I got home to see the chickens eating grass outside the hen house and not my dahlias, and expressed my delight to the Systems Administrator, who said that the chickens had only abandoned the dahlias after being squirted twice with the hose.  While I was watering in the greenhouse they snuck back into the dahlia bed twice more, wriggling through my Barbara Hepworth-like array of interlocking strings like limbo dancers.  I threw more water over them from my cans, but am beginning to get rather depressed about the whole thing.  They have the entire front garden to range over, so why are they fixated on destroying a dozen plants in the dahlia bed?  They don't like eating the bronze leaved varieties, by the way, only the green ones, half of which have been reduced to leafless stumps.  When I have finished typing this I am going to start researching pigeon netting.

The watering at home took another hour, though the SA chipped in upon realising that it needed doing.  It may not have been that hot today, but sunshine and strong wind are an incredibly drying combination.  Some of the small plants in my greenhouse were starting to collapse.  If I'd been at home tomorrow I would probably have risked leaving the pots in the Italian garden until the morning, but I'm not.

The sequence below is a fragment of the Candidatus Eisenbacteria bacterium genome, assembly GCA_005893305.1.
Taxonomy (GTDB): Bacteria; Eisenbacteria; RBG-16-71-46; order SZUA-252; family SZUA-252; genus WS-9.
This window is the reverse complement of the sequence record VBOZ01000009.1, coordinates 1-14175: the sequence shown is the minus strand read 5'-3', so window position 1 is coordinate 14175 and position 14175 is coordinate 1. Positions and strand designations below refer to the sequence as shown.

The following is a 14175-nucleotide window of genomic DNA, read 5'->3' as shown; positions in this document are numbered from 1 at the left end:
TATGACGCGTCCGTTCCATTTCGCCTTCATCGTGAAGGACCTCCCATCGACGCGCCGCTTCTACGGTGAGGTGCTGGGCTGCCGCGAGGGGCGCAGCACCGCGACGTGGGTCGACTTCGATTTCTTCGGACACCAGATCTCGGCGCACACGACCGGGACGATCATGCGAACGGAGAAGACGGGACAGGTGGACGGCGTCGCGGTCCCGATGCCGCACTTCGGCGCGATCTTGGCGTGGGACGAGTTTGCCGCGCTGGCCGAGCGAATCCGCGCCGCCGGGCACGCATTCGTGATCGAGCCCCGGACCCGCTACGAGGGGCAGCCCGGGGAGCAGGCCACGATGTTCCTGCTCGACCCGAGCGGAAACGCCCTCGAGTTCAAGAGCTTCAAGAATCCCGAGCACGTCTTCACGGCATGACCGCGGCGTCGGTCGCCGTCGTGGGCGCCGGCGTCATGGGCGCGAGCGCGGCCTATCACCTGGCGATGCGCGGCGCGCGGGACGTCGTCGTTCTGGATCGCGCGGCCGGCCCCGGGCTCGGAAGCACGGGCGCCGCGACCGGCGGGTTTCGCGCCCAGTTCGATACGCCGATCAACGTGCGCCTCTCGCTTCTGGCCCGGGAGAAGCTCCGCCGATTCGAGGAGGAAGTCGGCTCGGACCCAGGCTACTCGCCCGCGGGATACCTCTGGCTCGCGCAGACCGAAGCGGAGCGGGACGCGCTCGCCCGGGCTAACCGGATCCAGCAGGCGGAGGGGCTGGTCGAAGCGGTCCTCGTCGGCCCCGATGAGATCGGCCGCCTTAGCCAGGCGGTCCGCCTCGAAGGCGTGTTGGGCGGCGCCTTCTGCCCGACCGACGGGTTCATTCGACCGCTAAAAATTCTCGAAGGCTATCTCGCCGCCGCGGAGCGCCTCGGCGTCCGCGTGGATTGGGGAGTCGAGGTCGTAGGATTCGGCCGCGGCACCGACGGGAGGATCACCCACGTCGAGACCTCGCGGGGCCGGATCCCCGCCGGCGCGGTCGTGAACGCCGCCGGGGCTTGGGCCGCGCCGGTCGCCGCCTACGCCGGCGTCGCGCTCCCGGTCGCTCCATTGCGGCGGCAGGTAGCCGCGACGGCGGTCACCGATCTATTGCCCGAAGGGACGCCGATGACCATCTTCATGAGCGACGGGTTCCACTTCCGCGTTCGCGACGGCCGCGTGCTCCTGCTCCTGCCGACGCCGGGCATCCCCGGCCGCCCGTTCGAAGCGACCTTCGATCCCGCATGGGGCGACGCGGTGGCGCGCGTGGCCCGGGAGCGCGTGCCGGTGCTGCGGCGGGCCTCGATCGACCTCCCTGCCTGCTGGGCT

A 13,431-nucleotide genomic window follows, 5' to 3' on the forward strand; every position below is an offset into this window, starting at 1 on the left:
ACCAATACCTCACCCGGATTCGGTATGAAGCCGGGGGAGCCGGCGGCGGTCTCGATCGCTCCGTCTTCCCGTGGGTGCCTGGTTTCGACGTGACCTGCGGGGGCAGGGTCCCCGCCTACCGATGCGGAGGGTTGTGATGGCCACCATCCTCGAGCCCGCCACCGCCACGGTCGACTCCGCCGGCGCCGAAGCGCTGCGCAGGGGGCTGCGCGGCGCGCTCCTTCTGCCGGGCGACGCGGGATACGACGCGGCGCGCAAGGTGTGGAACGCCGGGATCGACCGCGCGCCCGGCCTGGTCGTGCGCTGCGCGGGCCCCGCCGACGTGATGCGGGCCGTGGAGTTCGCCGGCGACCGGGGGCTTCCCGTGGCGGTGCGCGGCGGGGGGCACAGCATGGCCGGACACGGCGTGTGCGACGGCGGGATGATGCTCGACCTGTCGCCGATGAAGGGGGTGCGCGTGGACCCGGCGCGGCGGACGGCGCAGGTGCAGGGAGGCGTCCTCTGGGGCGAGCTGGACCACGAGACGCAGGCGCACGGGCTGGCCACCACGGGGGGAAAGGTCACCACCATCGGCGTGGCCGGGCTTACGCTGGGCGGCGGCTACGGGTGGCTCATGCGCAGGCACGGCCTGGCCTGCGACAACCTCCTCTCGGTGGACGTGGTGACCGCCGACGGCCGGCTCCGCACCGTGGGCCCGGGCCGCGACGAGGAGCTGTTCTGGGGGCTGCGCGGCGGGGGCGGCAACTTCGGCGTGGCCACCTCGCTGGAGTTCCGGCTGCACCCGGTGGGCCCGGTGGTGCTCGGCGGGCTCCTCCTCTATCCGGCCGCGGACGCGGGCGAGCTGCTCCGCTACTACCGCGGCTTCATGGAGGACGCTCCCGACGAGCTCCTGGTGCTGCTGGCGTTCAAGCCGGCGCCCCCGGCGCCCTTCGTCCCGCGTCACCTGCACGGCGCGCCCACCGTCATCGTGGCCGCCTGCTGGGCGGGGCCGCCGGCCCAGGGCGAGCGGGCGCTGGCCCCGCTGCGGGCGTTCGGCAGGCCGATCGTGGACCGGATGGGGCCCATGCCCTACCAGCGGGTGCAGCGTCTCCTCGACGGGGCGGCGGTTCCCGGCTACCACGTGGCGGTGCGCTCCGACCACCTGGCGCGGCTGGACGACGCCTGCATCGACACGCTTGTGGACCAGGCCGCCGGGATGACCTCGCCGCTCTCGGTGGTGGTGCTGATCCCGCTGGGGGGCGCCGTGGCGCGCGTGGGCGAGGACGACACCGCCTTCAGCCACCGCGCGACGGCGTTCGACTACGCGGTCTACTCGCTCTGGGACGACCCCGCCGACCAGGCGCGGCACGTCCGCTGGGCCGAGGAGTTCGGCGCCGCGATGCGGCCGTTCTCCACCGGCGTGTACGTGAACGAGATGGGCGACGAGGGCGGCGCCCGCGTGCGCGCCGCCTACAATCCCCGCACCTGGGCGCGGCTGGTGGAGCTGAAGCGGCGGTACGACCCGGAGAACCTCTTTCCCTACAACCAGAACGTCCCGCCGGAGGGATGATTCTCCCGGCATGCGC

Friday, 29 June 2012

an embarrassment of riches

I have too many plants in the greenhouse.  Some I bought, some I grew.  Too many of them need planting out or potting on.  I'm potting and planting as fast as I can, but that's not fast enough.  In the meantime I'm running out of places to stand the ones I do pot on.